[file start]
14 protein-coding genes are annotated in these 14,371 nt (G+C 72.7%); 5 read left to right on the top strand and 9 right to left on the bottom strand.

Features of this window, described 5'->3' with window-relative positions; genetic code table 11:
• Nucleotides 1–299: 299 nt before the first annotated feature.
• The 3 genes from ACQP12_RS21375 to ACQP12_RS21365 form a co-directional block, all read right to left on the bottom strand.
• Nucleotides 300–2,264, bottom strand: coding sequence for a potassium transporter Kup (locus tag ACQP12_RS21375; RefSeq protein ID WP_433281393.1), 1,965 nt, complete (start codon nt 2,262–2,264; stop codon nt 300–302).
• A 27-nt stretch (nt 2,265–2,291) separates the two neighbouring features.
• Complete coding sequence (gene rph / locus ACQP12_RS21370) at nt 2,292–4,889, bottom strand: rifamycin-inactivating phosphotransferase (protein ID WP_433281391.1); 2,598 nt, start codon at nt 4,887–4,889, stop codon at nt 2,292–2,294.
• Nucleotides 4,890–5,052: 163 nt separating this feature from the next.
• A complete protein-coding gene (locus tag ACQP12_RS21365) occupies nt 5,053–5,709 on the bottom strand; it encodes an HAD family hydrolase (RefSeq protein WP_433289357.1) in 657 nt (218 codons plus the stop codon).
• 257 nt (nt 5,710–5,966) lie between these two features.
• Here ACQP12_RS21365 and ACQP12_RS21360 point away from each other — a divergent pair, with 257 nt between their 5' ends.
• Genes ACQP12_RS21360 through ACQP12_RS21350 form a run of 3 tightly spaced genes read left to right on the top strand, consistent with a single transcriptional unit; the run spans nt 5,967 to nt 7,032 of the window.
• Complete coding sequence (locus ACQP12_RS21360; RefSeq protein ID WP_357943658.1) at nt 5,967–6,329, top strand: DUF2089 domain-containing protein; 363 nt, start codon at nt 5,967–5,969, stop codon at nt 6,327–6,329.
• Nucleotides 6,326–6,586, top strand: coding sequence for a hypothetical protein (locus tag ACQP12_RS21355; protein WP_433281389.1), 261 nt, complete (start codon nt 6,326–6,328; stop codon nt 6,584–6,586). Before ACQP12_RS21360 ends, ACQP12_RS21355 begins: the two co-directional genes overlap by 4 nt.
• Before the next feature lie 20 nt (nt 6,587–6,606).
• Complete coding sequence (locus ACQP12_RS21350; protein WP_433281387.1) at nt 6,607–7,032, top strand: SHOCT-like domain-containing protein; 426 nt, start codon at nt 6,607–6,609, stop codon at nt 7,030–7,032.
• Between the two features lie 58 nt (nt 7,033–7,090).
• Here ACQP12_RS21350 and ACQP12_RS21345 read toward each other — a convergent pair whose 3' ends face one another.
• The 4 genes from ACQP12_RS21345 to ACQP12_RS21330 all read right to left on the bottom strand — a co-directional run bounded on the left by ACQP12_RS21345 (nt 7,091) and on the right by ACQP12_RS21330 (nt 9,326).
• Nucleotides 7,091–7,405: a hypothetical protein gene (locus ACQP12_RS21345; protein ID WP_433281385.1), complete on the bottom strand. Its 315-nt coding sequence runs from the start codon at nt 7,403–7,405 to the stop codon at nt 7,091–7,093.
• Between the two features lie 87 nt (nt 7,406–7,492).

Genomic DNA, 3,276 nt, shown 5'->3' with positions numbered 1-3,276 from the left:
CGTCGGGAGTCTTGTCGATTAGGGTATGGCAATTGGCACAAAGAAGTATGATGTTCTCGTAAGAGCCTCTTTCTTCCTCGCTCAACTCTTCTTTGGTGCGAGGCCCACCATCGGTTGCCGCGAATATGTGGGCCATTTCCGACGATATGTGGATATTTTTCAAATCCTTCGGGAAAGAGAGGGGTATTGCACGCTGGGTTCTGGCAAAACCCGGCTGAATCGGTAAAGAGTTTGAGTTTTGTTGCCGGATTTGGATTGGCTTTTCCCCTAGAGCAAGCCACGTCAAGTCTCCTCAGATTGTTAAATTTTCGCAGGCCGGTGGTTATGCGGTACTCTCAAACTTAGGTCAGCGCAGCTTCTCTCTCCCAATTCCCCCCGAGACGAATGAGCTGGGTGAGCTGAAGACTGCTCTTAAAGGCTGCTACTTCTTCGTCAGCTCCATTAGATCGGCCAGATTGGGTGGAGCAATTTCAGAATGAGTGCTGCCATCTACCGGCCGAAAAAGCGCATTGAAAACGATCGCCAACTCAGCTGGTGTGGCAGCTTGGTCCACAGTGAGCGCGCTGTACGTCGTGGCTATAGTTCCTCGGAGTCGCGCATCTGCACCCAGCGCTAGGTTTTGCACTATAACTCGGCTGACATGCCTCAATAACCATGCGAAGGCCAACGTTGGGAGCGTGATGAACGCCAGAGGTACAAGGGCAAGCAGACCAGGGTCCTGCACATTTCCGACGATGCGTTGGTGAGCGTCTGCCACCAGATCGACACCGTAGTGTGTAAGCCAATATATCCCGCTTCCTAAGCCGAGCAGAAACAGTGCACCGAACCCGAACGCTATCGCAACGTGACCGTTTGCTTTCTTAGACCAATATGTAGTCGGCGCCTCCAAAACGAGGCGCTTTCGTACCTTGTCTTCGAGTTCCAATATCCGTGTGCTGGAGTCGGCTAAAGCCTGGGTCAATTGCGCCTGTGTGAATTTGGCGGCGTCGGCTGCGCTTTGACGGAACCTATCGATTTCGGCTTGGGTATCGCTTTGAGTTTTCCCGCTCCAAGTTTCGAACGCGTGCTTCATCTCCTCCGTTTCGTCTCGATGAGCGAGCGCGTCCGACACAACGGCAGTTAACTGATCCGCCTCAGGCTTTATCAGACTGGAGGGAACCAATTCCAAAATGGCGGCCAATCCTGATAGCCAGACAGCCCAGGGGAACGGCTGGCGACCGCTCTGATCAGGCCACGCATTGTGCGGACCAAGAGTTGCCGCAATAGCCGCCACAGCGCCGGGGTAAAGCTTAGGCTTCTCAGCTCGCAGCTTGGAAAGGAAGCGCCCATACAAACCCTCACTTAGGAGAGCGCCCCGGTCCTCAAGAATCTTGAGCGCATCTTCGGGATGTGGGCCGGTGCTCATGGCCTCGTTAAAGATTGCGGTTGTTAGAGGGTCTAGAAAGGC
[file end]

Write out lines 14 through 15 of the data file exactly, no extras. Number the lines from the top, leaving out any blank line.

• Nucleotides 6,326–6,586, top strand: coding sequence for a hypothetical protein (locus tag ACQP12_RS21355; protein WP_433281389.1), 261 nt, complete (start codon nt 6,326–6,328; stop codon nt 6,584–6,586). Before ACQP12_RS21360 ends, ACQP12_RS21355 begins: the two co-directional genes overlap by 4 nt.
• Before the next feature lie 20 nt (nt 6,587–6,606).